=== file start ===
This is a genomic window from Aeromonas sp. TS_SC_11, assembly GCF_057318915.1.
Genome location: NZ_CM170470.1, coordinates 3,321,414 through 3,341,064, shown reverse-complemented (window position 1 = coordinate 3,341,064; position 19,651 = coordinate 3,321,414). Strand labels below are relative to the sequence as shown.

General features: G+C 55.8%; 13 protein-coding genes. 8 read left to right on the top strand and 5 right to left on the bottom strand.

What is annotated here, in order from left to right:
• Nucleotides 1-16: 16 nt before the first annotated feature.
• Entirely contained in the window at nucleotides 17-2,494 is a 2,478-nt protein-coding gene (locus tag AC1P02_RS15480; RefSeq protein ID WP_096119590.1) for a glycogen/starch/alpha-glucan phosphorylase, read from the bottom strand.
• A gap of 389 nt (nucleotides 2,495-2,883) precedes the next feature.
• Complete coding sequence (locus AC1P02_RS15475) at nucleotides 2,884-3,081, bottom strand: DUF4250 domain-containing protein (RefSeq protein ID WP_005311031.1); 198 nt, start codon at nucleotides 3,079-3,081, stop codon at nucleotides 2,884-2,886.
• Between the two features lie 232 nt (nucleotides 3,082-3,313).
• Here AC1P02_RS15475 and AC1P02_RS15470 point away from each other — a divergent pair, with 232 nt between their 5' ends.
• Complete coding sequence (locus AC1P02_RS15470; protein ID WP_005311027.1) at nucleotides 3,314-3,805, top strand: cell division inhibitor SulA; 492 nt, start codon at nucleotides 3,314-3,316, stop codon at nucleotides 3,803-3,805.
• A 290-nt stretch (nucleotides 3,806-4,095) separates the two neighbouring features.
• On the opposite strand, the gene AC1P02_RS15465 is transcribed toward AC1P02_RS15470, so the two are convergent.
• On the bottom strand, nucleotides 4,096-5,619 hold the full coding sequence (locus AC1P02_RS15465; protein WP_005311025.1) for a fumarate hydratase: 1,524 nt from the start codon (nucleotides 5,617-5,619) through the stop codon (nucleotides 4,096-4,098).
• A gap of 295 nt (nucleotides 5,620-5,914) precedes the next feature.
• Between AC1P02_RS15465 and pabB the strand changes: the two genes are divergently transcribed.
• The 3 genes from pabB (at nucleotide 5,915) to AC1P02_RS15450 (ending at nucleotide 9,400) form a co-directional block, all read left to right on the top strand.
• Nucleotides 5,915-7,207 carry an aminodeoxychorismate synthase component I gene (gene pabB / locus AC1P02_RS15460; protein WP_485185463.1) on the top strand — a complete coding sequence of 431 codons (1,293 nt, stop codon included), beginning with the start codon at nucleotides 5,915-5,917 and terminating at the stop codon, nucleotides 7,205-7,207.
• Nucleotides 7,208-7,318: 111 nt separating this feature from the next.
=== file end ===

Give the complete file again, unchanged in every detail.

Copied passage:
This is a genomic window from Aeromonas sp. TS_SC_11, assembly GCF_057318915.1.
Genome location: NZ_CM170470.1, coordinates 3,321,414 through 3,341,064, shown reverse-complemented (window position 1 = coordinate 3,341,064; position 19,651 = coordinate 3,321,414). Strand labels below are relative to the sequence as shown.

General features: G+C 55.8%; 13 protein-coding genes. 8 read left to right on the top strand and 5 right to left on the bottom strand.

What is annotated here, in order from left to right:
• Nucleotides 1-16: 16 nt before the first annotated feature.
• Entirely contained in the window at nucleotides 17-2,494 is a 2,478-nt protein-coding gene (locus tag AC1P02_RS15480; RefSeq protein ID WP_096119590.1) for a glycogen/starch/alpha-glucan phosphorylase, read from the bottom strand.
• A gap of 389 nt (nucleotides 2,495-2,883) precedes the next feature.
• Complete coding sequence (locus AC1P02_RS15475) at nucleotides 2,884-3,081, bottom strand: DUF4250 domain-containing protein (RefSeq protein ID WP_005311031.1); 198 nt, start codon at nucleotides 3,079-3,081, stop codon at nucleotides 2,884-2,886.
• Between the two features lie 232 nt (nucleotides 3,082-3,313).
• Here AC1P02_RS15475 and AC1P02_RS15470 point away from each other — a divergent pair, with 232 nt between their 5' ends.
• Complete coding sequence (locus AC1P02_RS15470; protein ID WP_005311027.1) at nucleotides 3,314-3,805, top strand: cell division inhibitor SulA; 492 nt, start codon at nucleotides 3,314-3,316, stop codon at nucleotides 3,803-3,805.
• A 290-nt stretch (nucleotides 3,806-4,095) separates the two neighbouring features.
• On the opposite strand, the gene AC1P02_RS15465 is transcribed toward AC1P02_RS15470, so the two are convergent.
• On the bottom strand, nucleotides 4,096-5,619 hold the full coding sequence (locus AC1P02_RS15465; protein WP_005311025.1) for a fumarate hydratase: 1,524 nt from the start codon (nucleotides 5,617-5,619) through the stop codon (nucleotides 4,096-4,098).
• A gap of 295 nt (nucleotides 5,620-5,914) precedes the next feature.
• Between AC1P02_RS15465 and pabB the strand changes: the two genes are divergently transcribed.
• The 3 genes from pabB (at nucleotide 5,915) to AC1P02_RS15450 (ending at nucleotide 9,400) form a co-directional block, all read left to right on the top strand.
• Nucleotides 5,915-7,207 carry an aminodeoxychorismate synthase component I gene (gene pabB / locus AC1P02_RS15460; protein WP_485185463.1) on the top strand — a complete coding sequence of 431 codons (1,293 nt, stop codon included), beginning with the start codon at nucleotides 5,915-5,917 and terminating at the stop codon, nucleotides 7,205-7,207.
• Nucleotides 7,208-7,318: 111 nt separating this feature from the next.